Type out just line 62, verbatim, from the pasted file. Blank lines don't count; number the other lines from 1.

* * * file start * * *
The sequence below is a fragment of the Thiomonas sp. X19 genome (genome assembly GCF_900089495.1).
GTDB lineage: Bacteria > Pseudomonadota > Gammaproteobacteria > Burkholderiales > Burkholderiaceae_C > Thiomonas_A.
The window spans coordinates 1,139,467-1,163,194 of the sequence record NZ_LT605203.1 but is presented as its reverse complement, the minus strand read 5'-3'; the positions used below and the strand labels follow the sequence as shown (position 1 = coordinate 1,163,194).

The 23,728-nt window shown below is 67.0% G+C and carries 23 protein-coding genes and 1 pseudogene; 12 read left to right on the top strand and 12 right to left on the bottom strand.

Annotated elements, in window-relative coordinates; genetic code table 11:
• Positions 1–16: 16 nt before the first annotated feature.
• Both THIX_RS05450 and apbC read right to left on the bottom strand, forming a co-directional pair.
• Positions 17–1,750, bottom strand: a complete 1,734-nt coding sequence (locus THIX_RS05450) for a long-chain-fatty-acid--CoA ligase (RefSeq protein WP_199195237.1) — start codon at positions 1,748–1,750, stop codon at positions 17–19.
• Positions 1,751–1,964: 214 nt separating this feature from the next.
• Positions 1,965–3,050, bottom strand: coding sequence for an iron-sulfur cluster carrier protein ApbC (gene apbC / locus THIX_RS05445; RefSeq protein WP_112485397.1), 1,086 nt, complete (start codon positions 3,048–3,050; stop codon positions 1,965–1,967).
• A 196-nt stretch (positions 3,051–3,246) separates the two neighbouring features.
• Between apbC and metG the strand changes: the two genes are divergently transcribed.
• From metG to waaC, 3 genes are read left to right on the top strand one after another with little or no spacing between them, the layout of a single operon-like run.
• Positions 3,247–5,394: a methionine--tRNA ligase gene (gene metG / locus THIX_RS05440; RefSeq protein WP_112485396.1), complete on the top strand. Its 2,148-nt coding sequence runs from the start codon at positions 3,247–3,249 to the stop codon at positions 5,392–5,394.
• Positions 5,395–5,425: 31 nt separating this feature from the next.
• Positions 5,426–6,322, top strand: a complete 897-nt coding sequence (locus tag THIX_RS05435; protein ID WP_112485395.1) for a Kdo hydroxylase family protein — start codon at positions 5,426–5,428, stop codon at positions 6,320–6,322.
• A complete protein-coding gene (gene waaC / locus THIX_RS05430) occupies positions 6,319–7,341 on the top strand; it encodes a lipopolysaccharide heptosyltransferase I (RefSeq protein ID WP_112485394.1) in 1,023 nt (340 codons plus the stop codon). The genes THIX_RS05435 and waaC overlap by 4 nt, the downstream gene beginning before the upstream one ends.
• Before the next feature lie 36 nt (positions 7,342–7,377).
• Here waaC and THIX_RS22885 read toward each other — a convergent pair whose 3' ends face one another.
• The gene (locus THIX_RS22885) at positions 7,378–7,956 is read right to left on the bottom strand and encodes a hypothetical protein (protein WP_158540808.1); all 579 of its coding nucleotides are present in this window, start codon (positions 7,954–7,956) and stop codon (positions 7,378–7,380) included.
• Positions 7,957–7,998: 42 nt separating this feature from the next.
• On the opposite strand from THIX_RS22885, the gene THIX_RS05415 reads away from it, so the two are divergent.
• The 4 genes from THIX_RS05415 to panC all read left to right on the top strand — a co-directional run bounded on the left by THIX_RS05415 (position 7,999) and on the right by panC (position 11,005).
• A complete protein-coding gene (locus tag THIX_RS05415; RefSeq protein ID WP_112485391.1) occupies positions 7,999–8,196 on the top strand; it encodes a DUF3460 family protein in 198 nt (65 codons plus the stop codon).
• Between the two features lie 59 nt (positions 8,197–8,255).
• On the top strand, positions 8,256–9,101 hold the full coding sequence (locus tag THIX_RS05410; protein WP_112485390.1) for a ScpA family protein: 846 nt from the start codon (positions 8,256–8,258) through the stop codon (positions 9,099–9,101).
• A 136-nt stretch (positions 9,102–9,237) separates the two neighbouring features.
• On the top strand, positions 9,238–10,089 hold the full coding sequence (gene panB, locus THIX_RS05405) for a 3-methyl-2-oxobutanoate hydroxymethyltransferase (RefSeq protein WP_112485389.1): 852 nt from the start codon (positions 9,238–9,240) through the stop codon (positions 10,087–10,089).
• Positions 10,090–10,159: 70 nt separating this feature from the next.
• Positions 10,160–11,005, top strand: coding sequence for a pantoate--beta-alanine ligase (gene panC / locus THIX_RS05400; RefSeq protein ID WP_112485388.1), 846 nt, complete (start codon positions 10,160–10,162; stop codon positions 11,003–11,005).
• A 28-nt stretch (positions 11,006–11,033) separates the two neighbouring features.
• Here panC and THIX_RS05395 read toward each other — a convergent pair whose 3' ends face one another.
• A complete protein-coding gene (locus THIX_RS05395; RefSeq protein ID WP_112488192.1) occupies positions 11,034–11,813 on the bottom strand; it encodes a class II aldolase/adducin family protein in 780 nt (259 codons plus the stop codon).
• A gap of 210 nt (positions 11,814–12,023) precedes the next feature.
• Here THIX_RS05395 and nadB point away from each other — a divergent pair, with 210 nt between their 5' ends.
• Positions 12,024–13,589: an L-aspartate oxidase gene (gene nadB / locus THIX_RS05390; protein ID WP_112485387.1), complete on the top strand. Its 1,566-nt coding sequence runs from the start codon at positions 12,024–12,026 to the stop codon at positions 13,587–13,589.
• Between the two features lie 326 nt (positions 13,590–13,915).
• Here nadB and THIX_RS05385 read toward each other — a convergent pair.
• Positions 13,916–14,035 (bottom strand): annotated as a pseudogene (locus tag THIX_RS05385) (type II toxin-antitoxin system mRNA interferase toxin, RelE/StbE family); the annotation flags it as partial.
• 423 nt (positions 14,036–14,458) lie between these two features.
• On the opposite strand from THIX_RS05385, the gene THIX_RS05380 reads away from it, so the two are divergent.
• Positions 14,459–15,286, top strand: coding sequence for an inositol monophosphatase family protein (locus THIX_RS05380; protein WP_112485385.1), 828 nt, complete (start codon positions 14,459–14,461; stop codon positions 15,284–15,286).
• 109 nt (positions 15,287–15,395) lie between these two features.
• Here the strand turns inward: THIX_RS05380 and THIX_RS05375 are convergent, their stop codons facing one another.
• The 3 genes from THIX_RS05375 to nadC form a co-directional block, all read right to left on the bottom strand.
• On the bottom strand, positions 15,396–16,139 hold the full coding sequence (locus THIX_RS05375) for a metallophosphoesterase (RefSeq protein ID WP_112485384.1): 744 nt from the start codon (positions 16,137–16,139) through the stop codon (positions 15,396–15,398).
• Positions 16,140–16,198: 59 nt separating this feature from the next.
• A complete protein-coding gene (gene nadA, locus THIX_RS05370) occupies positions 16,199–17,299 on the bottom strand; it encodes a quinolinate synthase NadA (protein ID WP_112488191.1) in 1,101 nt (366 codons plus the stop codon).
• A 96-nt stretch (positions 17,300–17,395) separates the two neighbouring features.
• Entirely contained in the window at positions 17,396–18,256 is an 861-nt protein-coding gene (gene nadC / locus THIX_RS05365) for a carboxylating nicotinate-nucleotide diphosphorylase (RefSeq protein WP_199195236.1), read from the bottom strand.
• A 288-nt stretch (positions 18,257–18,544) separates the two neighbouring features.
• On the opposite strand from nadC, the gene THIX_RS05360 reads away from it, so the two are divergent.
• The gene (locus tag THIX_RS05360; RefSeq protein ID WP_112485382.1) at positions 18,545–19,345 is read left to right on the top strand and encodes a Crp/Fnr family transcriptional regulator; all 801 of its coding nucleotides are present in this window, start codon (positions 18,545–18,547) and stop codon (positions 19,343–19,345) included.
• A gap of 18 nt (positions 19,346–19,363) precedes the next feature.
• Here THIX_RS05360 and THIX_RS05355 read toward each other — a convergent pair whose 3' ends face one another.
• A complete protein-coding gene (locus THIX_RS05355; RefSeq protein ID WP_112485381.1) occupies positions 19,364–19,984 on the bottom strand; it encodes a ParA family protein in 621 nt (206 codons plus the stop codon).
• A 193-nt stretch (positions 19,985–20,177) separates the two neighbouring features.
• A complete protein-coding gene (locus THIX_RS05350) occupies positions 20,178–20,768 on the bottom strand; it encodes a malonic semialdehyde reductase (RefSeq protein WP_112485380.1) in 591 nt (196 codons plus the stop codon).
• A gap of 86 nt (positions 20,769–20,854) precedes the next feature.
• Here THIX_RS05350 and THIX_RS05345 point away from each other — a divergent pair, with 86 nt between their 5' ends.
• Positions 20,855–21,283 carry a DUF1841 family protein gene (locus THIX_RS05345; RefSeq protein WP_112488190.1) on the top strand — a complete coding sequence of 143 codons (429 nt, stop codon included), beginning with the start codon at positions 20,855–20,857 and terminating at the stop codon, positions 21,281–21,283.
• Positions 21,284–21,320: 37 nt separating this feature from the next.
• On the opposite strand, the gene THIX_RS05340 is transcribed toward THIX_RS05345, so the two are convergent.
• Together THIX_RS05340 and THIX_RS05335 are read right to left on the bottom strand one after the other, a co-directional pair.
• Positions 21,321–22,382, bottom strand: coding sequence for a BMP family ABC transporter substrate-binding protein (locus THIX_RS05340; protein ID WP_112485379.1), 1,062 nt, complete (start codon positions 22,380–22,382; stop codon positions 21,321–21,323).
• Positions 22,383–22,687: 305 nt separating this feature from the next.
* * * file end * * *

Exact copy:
• Positions 21,284–21,320: 37 nt separating this feature from the next.